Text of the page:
Each week, #DebutGirl and online writer Rebecca Sweeney, will be telling us about the books that have had a huge impact on her life, changed the way she thinks and encouraged her to make her debut in her chosen field.
This week, she counts down the top 10 literary offerings that have changed her life for the better…
As an avid reader from a tender age, books have always been hugely influential in my life. Whether it be a powerful piece of fiction that changed my outlook on things, or a piece of advisory non-fiction that I refer to daily when making decisions, here is a countdown of the 10 books that changed my life.
To Kill A Mockingbird – Harper Lee
In my opinion, the greatest and most influential novel ever written. I fell in love with the characters and their stories instantly and have never read a book so moving. Harper Lee’s novel encouraged me to find my 14 year old voice when I began writing regularly.
The Single Woman – Mandy Hale
This book was given to me accompanied by the best advice anybody has ever offered me: “We all want a knight in shining armour but whilst you’re waiting for him, it is best not to settle for an idiot dressed in tinfoil.” This book completely changed the way I saw my single status; instead of dwelling on why I was still single and how I could change it, I embraced the fact that I was still single and became more choosey than ever. Which in turn, resulted in finding somebody special.
The Woman Who Went To Bed For A Year – Sue Townsend
I loved this book for one simple reason; it made me appreciate my amazing mum and how hard mother’s work when their children are growing up. After putting myself in my mother’s shoes through the novels protagonist Eva, I loved her even more.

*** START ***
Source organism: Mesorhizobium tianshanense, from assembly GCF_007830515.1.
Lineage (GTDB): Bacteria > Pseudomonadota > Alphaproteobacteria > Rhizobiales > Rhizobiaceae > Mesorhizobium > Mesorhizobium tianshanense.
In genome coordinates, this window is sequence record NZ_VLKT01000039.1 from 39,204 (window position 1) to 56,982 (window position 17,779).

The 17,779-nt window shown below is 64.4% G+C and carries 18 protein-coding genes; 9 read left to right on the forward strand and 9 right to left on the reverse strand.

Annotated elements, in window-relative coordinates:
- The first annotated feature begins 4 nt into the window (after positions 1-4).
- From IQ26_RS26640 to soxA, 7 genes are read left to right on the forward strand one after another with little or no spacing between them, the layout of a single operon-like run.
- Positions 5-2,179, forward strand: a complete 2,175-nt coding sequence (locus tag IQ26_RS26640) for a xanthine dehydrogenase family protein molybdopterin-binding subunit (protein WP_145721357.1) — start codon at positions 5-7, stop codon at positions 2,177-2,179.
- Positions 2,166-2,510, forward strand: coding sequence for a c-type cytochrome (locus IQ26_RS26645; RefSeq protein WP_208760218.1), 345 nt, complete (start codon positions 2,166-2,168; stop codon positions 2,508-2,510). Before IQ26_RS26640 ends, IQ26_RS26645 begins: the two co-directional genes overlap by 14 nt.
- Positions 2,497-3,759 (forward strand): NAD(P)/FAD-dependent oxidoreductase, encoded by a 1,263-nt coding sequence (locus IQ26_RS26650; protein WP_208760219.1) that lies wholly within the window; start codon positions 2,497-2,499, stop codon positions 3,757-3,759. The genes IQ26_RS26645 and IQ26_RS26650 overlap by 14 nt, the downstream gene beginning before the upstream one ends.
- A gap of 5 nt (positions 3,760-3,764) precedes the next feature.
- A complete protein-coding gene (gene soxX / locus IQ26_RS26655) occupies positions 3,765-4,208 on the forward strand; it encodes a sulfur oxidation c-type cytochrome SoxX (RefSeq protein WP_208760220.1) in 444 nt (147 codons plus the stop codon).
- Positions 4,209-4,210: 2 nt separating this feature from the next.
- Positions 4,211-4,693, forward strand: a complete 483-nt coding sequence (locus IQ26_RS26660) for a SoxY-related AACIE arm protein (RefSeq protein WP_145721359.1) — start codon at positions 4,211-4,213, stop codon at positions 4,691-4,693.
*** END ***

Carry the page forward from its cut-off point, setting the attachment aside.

The Versions Of Us – Laura Barnett
A recent addition to the list, this novel offered three different versions of the same love story. I would consider myself quite a traditional girl and yet I fell completely in love with the least traditional version. This novel changed my entire perception of ‘happily ever after’ when I realised that this comes from individual love stories, not from sociological ideas.
The Handmaids Tale – Margaret Atwood
I borrowed this book from my best friend and it instantly registered with me. It is impossible to read this book without being aware of the gender issues that are essential to the novel making it a must read for any self-confessed feminist. The book is innovative, informative and solidified my position as a proud feminist.
The Chocolate Monster – Jan Page
This book changed my life at the tender age of six when I discovered my love for reading.
The Other Boleyn Girl – Philippa Gregory
This book changed my life because it was only after discovering Gregory that I realised I wanted to write historical fiction in the future. I quickly changed my degree subject and rightly so, because studying history is one of the best choices I have ever made.
The Help – Katherine Stockett
I loved this book for obvious reasons (one of the narrators, Skeeter, is a wannabe writer, looking for an opportunity to make her name.) However, it made this list because Stockett managed to merge fact into fiction so beautifully that I saw this book as an educational masterpiece. Immediately after finishing, I researched racism in America and wrote some of the work that I am most proud of.
Writing For Journalists – Wynford Hicks
The book educated, and changed, my approach to journalism. The more I learn of my chosen career path, the more often I consult this book. Packed full of useful tips and advice, I would never complete an important piece of journalism without consulting this book first.
The Bell Jar – Sylvia Plath
Plath’s book, often described as semi-autobiographical, tells the story of a woman’s journey into mental illness and the subsequent attempt to recover. Through her literature, Plath has explored two major subjects; the position of women in society and the causes and effects of mental illness. This book has spent over 50 years convincing readers to evaluate these once taboo subjects, and to make positive changes. This book has changed the lives of so many – and often without realisation.
Words: Rebecca Sweeney
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